Nothing mentioned, nothing gained

Mental health is not some neat box that can be categorised and put on a shelf. (Guest Post, Orla Price)

This is a guest post from Orla Price, Creative Director, Founder and Editor of HeadSpace Cover BlackHer blog is at

Mental health is not some neat box that can be categorised and put on a shelf. it is more than bottles of pills, support services, phone-lines, specialised campaigns and hospital wards.  Mental health is something that reaches every part of us and every part of our everyday lives. It affects and is affected by so many facets, of society, of living itself. This was the main motivation behind wanting to produce the magazine ‘Headspace’ and that art and creativity gave us the platform to express those feelings where simple conversation and the framework of conventional language fail. The name HeadSpace was motivated by the idea that in culture and society, we are not given the time or capacity to express, create and think as time is money but all of us feel the need to buy some ‘HeadSpace’ – you need to be able to afford reflection and reflection and time are essentials to maintaining positive health.  On a personal level, from time spent in hospital, I felt wards could do with more reading material than the information and help leaflets. That people might feel elements of solidarity and support, when reading voices not unlike their own that speak of recovery, hope or simply reflect what they are going through. However this is not a project confined to the wards and hallways of a hospital but also a project that aims to engage the whole public, to think about and express their own mental health and to engage them with a subject that is often taboo and shied away from.  It is ultimately an effort to shout about what can’t stay silent.

It is almost impossible to speak of mental health without speaking of the problems we face as a whole, of the ordinary facts and reality of the daily.  Mental health is more than an election speech. The mental health of a nation is a deep and complicated notion. Steps taken to relieve the problems should of course find outlet in the specialised supports and services available but these supports and services should be considered a last resort. We must go back to the start and ask the question – why do so many need to access help in the first place? Mental health difficulties produce a viscous cycle. Factors such as social exclusion breed mental illness but similarly the stigma attached to mental illness breeds further social exclusion. Social exclusion results from factors such as poverty, poor living conditions and social groups. Suicide rates for male travellers are 6.6 times higher than the rest of the population.  Facts like these are quite frankly stark and disturbing. The aforementioned factors create an unequal society, and all evidence points that mental illness is more prevalent in wealthier but more unequal societies.  The wealthier but more unequal societies also generate more social problems, such as substance and alcohol abuse and violence which are consequences of the state of a person’s mental health. Sometimes used to diagnose illness, they are known as co-morbid’s.  Inequality erodes trust and anxiety, generating stress and illness.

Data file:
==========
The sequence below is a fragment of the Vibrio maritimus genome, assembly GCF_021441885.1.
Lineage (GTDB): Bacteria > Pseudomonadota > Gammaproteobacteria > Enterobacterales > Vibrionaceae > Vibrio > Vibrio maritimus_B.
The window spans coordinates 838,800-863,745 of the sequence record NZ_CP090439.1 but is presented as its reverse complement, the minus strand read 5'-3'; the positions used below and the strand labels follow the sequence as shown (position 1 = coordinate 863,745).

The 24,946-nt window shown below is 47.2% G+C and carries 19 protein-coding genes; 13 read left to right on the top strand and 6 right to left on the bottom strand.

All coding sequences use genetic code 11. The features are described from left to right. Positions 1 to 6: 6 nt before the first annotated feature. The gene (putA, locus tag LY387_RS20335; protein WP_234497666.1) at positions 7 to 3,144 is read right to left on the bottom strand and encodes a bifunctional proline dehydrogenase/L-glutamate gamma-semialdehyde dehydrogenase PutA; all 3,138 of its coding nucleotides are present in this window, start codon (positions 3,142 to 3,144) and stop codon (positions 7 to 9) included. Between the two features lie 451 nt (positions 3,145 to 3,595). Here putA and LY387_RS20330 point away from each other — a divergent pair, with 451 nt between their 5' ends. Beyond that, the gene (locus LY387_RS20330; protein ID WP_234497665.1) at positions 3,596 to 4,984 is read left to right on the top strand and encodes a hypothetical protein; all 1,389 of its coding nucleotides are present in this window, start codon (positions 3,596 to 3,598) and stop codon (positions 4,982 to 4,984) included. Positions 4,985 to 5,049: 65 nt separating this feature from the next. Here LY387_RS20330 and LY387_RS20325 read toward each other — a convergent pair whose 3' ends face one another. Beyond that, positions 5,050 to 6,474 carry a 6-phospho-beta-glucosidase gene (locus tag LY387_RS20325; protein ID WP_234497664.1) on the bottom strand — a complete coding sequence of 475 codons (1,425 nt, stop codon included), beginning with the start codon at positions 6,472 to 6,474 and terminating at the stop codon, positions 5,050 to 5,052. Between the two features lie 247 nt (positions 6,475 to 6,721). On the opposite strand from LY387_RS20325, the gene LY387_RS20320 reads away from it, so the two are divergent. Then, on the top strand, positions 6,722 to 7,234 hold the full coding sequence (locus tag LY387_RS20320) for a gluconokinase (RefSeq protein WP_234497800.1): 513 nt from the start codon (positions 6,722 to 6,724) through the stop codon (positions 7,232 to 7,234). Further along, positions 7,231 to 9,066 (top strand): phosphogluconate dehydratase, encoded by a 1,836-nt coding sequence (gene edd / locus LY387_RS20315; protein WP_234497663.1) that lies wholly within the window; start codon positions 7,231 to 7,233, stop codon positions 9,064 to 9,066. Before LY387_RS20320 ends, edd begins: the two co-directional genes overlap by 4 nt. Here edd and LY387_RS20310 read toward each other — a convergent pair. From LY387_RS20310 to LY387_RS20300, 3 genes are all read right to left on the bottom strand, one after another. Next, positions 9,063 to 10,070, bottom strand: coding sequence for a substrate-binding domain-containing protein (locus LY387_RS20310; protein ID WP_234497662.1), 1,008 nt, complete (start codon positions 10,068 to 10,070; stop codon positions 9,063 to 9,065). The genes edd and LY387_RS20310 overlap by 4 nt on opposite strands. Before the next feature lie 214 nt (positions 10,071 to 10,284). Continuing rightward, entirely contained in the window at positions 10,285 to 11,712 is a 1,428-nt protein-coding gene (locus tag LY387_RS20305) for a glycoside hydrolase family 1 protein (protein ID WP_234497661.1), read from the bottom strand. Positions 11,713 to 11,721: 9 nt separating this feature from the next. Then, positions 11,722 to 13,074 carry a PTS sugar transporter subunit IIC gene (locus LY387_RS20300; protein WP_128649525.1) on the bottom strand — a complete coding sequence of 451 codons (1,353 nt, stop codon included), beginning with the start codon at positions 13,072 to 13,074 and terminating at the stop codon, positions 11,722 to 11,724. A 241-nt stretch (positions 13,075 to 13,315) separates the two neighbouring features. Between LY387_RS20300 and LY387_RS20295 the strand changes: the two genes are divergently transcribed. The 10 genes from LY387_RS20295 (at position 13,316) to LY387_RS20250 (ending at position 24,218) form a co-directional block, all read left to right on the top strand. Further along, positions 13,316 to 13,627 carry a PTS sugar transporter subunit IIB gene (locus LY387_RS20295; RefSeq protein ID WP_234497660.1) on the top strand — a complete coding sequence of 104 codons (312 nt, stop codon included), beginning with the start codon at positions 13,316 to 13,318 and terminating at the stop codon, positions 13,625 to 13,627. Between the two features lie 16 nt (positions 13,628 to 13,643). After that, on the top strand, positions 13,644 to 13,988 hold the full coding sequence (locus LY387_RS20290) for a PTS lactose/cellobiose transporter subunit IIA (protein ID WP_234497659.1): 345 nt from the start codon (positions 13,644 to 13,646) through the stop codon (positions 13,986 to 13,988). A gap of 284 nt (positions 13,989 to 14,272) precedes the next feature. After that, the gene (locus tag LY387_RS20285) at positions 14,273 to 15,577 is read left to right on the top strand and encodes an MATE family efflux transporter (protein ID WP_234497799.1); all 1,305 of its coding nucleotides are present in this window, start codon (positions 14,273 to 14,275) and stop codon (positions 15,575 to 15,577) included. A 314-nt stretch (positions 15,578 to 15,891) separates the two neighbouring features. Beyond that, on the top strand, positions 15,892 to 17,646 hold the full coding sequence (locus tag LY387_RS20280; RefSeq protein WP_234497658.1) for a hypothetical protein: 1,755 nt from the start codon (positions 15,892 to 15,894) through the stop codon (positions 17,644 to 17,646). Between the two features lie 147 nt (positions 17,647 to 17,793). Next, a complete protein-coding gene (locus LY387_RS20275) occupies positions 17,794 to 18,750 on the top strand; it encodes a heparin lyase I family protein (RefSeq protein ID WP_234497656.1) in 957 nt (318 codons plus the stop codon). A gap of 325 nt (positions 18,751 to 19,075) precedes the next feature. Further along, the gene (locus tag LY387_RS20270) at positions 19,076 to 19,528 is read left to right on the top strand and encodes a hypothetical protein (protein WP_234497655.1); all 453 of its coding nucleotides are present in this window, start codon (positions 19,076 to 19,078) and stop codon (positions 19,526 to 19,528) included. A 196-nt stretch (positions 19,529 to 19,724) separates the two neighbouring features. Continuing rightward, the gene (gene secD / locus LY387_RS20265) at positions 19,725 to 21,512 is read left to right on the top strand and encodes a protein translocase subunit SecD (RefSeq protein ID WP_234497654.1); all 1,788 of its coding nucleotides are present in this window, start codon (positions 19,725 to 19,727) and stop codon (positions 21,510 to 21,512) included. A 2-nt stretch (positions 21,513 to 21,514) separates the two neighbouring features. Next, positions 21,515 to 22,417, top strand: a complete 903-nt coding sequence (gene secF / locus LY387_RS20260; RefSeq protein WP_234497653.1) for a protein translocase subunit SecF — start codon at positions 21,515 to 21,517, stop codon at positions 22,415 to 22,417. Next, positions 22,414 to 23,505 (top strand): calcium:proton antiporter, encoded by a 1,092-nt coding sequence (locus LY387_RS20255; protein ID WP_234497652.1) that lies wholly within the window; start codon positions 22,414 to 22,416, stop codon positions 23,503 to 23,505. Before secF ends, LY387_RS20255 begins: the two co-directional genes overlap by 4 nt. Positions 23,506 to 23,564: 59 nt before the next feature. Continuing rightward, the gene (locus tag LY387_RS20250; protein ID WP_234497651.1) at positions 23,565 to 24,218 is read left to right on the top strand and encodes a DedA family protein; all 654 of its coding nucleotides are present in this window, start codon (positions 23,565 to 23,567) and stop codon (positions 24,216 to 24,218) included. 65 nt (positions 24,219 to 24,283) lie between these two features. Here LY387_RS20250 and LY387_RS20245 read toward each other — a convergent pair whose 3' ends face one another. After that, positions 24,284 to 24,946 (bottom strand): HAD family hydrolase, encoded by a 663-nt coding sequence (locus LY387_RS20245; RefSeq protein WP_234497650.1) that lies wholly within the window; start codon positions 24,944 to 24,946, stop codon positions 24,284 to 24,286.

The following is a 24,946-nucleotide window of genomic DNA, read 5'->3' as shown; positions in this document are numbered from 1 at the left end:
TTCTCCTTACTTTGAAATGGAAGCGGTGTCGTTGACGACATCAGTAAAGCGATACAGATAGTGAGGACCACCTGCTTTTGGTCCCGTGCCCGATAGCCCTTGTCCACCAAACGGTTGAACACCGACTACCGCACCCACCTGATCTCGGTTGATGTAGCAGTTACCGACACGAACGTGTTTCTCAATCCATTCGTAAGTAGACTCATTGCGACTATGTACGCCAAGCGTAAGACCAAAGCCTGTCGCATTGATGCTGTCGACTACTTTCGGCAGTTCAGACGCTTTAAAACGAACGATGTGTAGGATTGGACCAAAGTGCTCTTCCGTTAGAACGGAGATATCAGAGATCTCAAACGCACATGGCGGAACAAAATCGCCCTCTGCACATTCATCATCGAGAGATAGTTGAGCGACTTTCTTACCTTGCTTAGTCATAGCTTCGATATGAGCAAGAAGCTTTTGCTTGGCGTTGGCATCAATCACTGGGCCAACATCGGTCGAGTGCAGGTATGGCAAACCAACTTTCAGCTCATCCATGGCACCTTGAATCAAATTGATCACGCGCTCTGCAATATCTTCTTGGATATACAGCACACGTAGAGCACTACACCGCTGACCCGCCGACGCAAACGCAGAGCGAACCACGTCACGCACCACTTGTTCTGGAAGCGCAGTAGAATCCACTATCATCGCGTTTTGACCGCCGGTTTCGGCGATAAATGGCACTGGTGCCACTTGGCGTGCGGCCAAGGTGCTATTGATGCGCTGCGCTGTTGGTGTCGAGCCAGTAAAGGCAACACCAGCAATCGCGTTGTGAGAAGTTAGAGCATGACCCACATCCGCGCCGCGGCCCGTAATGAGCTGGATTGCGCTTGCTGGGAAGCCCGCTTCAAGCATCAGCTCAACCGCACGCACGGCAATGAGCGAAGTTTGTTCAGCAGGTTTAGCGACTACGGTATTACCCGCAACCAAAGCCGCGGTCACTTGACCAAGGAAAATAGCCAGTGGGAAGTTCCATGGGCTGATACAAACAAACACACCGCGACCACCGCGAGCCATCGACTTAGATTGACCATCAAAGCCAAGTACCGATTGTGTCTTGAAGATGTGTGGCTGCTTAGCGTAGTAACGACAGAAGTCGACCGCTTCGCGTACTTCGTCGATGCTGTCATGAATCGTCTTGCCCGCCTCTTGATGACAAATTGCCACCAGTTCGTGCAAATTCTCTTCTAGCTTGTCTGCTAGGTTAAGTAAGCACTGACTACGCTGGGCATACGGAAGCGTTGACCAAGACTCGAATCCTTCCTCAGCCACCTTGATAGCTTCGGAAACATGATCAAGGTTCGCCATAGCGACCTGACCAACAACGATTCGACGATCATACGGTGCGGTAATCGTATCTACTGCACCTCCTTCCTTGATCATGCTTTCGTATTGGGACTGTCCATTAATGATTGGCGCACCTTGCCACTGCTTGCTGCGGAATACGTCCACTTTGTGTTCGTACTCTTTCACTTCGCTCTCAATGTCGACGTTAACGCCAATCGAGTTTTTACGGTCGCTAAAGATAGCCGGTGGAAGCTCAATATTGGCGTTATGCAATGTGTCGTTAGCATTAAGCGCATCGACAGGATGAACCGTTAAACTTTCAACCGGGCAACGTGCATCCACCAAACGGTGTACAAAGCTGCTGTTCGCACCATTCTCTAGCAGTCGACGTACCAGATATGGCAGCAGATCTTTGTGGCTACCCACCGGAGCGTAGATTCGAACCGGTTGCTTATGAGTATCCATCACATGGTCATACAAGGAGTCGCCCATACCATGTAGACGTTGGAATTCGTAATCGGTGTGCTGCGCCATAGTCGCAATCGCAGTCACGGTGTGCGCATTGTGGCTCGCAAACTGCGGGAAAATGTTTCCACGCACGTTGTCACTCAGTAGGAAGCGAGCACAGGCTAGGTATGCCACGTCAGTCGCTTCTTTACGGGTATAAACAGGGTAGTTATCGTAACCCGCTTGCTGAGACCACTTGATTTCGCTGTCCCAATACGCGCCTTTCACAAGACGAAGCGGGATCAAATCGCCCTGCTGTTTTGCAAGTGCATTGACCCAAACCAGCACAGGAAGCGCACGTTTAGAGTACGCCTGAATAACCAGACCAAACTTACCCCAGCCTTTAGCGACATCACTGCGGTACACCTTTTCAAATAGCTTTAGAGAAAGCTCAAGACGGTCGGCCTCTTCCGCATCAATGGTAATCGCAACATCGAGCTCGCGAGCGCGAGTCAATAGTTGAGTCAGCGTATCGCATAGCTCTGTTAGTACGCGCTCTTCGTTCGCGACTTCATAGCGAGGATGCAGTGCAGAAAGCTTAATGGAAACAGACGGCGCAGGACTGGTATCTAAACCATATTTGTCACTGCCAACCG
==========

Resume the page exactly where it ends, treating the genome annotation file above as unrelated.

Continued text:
The estimated cost of mental illness, stated in the report ‘Vision for Change’ was 11 billion annually. If we alleviate the need to access the services and as well as improve them, then we save money expanding them. Suppose we live in a hypothetical land where we pledged as much as possible to make the services as good as they could be, this would surely contribute to improving recovery but would it necessarily reduce the numbers of people looking for help in the first place (at no matter what stage)? This is merely a thought experiment and I’m trying to deviate from making any large claims, but surely we do not solve a problem without looking for its source? It seems ridiculous that if we are presented with a leak, we would just plug it up whilst the water builds and builds behind it and it eventually explodes. Of course to plug it up should be the initial reaction but it should not be the only reaction. Surely the next step must be to determine its cause such as a burst pipe and fix the pipe.  Claims to alleviate our general mental health and well being should find themselves expressed in everything from education to employment to how we are looked after in our old age. It is about time a serious discussion started on the factors that are potentially contributing to the deterioration of mental health in society.

We have been astounded by the response to HeadSpace, which started out as simply a facebook page, but then it snowballed. Thank you messages and stories sent to us made us plough on through the lack of funding and practical difficulties and although it certainly took a lot of time and work we are nearing publication. The level of talent within its pages lets it standalone and speak for itself and we can only hope you appreciate these voices as much as we did.

For more info and to keep up to date, like Headspace on facebook here

The first issue is also available for pre-ordering online here


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This entry was posted on April 6, 2013 by in HeadSpace, Health, Ireland, Politics, Uncategorized, Writing and tagged , , , , .
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